- In the first quarter of 2023, futures linked to the MSCI EAFE Index registered the highest ever net-short positions, which coincided with the fall of Silicon Valley Bank.
- Going into the second quarter, traders’ net positions in futures linked to the MSCI EAFE and MSCI EM Indexes have returned to pre-SVB banking crisis levels.
- In an attempt to adapt to changing market conditions, leveraged funds such as hedge funds and Commodity Trading Advisors have historically taken both net long and short positions in regional futures.
The recent demises of Silicon Valley Bank (SVB), Signature Bank and Credit Suisse Group AG spooked the credit markets while the broad equity market remained relatively resilient. Derivatives markets played a pivotal role during the crisis period, as market participants made use of short and long futures, as well as options positions, to effectively manage risk exposures. Investors have found multi-country, multi-currency futures useful for risk management, benchmark tracking, efficient market access and liquidity management purposes. Multi-country, multi-currency futures are linked to indexes that span multiple markets and time zones and investors looking to leverage pockets of liquidity could target specific trading sessions when seeking to execute larger orders.
In this blog post, we analyze net positions (long-short) of various markets participants based on Commodity Futures Trading Commission’s (CFTC) Traders in Financial Futures data.1 In summary, we found that market participants increased their net short futures positions on the MSCI EAFE and MSCI EM Indexes for a brief period in March 2023, but it has subsequently reverted to the pre-crisis levels.
Investors turned to regional futures to hedge exposures
Market participants entered 2023 with a net short futures position linked to the MSCI EAFE and MSCI EM Indexes. This was against a backdrop of high inflation, monetary tightening, lower economic growth and continued geopolitical tensions. However, as the SVB banking crisis unfolded in March 2023, investors quickly adjusted their index futures exposures to adapt to the changing market dynamics (as shown below).
Changing futures exposure during the banking crisis
Source: Commodity Futures Trading Commission’s (CFTC) Traders in Financial Futures data.
Futures linked to the MSCI EAFE Index witnessed their highest ever net-short positions build-up for the week ending March 14, 2023, mainly driven by an increase in short positions as investors tried to manage their developed-market risk exposures in anticipation of the contagion effect. However, by the end of first quarter, net positions reverted to levels seen at the beginning of the year as regulators stepped in to stem further damage. In contrast, investors in futures linked to the MSCI EM Index were net short around 30,000 contracts leading up to the banking crisis, but then cut their net shorts following the collapse of SVB and reinitiated net shorts toward the end of the quarter. Investors may not have considered the collapse of SVB to pose contagion risk in broader emerging markets and have moved on to focus on previous macro issues like inflation and growth.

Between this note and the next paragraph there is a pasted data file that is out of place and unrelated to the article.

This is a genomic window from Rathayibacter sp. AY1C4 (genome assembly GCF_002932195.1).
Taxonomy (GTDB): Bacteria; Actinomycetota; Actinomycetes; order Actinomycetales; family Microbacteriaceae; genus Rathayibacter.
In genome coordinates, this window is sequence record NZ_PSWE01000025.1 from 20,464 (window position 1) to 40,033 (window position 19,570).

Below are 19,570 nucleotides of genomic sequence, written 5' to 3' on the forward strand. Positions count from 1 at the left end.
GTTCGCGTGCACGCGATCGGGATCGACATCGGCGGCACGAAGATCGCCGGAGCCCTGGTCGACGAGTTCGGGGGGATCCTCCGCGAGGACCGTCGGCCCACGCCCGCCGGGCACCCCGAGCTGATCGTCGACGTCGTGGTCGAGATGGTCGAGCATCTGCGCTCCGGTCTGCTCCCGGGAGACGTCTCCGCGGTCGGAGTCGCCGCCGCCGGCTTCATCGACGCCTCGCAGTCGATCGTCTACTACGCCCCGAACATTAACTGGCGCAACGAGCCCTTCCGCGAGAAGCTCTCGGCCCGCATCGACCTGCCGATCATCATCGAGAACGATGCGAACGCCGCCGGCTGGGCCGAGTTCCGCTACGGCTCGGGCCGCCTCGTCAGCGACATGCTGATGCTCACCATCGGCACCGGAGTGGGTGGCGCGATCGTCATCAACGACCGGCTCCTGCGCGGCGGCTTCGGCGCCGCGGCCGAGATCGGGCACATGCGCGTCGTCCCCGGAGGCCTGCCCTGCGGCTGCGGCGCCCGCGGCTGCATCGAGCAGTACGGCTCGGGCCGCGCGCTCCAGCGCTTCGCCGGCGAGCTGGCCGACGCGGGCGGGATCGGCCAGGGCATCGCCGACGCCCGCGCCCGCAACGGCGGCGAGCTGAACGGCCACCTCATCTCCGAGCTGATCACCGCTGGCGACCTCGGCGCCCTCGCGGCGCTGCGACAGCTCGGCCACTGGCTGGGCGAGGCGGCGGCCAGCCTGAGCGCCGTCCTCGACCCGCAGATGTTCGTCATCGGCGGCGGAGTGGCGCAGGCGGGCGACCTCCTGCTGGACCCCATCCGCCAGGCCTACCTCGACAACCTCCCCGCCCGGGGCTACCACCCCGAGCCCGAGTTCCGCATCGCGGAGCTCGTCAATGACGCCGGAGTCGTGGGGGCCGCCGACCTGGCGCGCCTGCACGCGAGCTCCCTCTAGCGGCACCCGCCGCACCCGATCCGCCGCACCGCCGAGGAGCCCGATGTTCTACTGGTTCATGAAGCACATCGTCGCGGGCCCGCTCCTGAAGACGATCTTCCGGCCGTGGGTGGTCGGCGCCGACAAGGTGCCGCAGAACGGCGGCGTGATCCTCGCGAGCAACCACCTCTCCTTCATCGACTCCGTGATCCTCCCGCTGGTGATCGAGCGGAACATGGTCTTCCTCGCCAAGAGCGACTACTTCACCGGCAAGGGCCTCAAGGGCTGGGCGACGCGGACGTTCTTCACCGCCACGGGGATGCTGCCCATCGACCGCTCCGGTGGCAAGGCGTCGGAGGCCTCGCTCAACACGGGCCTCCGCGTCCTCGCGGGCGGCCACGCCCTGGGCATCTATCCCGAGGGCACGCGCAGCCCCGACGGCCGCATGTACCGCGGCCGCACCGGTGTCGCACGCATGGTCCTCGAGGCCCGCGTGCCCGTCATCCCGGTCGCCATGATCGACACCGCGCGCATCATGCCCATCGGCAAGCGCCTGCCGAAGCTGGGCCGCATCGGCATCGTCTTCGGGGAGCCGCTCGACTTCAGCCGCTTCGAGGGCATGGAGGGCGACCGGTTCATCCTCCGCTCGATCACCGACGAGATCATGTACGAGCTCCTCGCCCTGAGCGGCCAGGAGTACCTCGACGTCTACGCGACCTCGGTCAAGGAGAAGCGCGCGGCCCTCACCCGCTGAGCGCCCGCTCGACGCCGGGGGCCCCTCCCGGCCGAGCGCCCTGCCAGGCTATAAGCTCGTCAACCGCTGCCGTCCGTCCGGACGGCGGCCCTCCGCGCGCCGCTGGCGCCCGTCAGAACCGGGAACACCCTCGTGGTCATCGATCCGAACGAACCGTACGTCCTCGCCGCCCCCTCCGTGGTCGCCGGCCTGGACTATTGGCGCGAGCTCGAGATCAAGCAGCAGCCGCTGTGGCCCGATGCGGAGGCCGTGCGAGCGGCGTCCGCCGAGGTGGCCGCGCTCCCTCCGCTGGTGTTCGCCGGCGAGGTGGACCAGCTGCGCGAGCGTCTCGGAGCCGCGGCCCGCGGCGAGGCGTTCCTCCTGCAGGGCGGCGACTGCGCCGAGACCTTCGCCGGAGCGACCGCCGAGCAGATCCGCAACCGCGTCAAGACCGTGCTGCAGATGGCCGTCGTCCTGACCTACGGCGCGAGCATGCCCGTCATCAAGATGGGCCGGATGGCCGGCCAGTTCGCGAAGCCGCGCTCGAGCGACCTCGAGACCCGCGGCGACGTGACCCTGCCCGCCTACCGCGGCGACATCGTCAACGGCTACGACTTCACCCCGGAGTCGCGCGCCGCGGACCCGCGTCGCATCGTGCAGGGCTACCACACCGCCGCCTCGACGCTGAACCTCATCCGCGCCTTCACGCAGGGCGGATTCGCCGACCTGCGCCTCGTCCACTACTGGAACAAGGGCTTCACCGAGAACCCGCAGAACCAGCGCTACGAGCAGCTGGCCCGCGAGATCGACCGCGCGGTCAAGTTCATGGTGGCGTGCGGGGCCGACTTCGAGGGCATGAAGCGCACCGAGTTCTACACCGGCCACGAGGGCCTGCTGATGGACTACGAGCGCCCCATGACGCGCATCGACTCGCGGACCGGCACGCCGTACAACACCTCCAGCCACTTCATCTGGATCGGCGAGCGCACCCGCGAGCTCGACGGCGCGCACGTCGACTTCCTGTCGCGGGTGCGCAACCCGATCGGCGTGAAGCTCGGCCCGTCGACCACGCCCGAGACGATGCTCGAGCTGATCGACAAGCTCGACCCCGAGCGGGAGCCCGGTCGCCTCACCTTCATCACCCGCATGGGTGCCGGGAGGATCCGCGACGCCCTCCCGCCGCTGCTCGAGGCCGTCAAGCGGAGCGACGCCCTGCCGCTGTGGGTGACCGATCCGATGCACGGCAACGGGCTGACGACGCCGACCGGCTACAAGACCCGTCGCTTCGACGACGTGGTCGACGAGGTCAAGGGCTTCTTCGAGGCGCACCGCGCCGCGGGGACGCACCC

Futures positioning based on market participant classification
The sell-side market participants represented by dealer positions in the charts below have held net-short positions on futures linked to MSCI indexes over the years, offsetting their risk across markets and clients. Conversely, asset managers and institutional investors have held net-long positions over these years.
Net-short vs. net-long positions of market participants
Leveraged funds and other reportable traders, such as corporate treasuries and central and smaller banks, form a relatively lower proportion of the total positions in futures linked to the MSCI EAFE and MSCI EM Indexes. Leveraged funds, which may take outright directional views on the markets, have held both net-long and -short positions over the years as shown in the charts below. This is contrary to the net-long-only positions held by asset managers and institutional investors. Leveraged funds reacted quickly during the SVB banking crisis and moved from net short to net long on futures linked to the MSCI EM Index, while they reduced their net-long futures positions on the MSCI EAFE Index (based on futures positions for the week ending March 7, compared to the week ending March 28).
Net positions of leveraged funds
Investor jitters endure
Even though the broad equity markets have remained relatively calm and futures positions have returned to their pre-SVB crisis levels, investors still maintain net-short future positioning on the MSCI EAFE and MSCI EM Indexes while considering the potential of various adverse outcomes. This speaks to continued investor jitters in a market that remains unsettled.
1The Traders in Financial Futures (TFF) report by CFTC provides a breakdown of each Tuesday's open interest for markets in which 20 or more traders hold positions equal to or above the reporting levels established by the CFTC.
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